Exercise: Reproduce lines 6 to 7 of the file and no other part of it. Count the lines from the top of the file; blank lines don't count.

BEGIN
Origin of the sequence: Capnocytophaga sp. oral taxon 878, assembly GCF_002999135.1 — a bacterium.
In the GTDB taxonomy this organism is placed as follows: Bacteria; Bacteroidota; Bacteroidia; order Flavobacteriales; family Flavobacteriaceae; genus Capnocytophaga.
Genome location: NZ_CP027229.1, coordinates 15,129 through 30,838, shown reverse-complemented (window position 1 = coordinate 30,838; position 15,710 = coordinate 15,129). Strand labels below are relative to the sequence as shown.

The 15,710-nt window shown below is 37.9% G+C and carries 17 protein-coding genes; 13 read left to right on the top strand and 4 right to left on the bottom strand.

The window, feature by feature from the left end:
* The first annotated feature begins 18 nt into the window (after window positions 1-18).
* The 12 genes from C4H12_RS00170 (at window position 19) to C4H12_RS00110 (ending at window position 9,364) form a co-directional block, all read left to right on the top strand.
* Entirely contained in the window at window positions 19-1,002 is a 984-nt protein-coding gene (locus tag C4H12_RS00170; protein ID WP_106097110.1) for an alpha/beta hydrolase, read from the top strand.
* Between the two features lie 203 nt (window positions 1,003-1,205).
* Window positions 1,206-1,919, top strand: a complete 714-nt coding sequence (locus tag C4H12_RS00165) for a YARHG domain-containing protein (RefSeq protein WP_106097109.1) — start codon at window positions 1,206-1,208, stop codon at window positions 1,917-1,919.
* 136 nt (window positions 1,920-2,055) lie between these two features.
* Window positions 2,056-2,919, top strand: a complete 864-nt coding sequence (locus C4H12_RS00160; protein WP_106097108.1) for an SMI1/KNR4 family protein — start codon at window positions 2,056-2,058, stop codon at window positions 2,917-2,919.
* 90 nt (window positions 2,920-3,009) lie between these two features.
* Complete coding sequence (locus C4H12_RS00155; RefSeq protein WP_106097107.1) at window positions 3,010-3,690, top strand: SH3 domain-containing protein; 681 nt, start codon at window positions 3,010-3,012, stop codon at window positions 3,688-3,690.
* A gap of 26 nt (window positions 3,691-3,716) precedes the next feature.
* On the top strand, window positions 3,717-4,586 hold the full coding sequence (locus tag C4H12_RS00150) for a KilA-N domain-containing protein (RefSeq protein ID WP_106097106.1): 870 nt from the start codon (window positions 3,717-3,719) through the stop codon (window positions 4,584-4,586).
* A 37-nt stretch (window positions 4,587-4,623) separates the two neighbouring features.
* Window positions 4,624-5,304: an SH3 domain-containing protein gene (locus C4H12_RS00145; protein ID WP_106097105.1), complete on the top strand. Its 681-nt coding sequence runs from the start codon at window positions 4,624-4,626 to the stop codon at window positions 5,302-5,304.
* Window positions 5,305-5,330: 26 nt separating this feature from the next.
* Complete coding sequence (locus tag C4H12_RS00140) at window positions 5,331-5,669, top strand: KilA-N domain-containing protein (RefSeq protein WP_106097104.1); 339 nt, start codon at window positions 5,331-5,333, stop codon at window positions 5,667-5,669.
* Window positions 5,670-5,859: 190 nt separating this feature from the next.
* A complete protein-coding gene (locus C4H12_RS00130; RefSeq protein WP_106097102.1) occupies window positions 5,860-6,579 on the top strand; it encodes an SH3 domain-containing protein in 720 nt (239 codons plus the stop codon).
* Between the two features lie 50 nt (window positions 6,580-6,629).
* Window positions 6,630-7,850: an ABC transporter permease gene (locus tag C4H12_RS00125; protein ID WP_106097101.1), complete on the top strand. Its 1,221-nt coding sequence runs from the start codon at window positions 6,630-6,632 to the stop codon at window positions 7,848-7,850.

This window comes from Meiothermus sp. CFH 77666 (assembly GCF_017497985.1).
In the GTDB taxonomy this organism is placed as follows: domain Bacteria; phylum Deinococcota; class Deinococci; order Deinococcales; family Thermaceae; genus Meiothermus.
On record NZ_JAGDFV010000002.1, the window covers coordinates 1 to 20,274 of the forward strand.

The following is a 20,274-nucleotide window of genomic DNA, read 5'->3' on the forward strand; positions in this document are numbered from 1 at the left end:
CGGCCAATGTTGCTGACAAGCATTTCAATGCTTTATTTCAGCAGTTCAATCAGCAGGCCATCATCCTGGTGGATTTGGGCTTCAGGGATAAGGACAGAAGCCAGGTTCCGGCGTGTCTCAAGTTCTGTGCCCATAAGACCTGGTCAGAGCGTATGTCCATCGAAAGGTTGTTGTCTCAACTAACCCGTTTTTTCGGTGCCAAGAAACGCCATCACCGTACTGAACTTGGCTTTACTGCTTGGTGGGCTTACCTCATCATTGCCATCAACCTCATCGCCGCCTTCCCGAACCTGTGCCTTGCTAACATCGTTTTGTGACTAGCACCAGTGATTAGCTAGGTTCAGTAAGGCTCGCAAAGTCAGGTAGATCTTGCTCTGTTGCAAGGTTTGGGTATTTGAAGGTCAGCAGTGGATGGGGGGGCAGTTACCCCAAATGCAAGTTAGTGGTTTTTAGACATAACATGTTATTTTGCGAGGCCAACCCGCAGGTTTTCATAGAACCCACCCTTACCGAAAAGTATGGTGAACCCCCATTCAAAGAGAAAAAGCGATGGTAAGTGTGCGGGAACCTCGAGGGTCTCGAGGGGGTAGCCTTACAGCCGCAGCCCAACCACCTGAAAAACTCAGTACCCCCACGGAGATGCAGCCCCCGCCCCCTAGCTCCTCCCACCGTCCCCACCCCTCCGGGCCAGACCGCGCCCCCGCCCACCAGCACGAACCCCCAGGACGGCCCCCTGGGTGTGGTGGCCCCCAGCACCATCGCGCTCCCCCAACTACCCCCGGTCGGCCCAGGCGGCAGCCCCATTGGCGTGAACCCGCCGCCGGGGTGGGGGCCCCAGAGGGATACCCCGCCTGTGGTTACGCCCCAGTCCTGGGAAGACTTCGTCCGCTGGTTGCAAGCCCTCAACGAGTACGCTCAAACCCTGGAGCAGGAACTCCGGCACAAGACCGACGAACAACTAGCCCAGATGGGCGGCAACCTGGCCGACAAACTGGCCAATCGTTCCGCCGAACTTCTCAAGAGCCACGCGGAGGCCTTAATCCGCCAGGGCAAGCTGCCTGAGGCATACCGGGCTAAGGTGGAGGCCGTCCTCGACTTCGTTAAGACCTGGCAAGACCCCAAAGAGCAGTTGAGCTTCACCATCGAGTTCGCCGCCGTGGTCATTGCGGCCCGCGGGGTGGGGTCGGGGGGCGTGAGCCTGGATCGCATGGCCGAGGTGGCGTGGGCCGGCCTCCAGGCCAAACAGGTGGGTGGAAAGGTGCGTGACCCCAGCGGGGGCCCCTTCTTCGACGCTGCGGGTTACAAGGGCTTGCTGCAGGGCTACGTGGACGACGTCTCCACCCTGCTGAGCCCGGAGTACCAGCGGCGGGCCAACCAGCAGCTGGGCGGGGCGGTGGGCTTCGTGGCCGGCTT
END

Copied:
* The first annotated feature begins 18 nt into the window (after window positions 1-18).
* The 12 genes from C4H12_RS00170 (at window position 19) to C4H12_RS00110 (ending at window position 9,364) form a co-directional block, all read left to right on the top strand.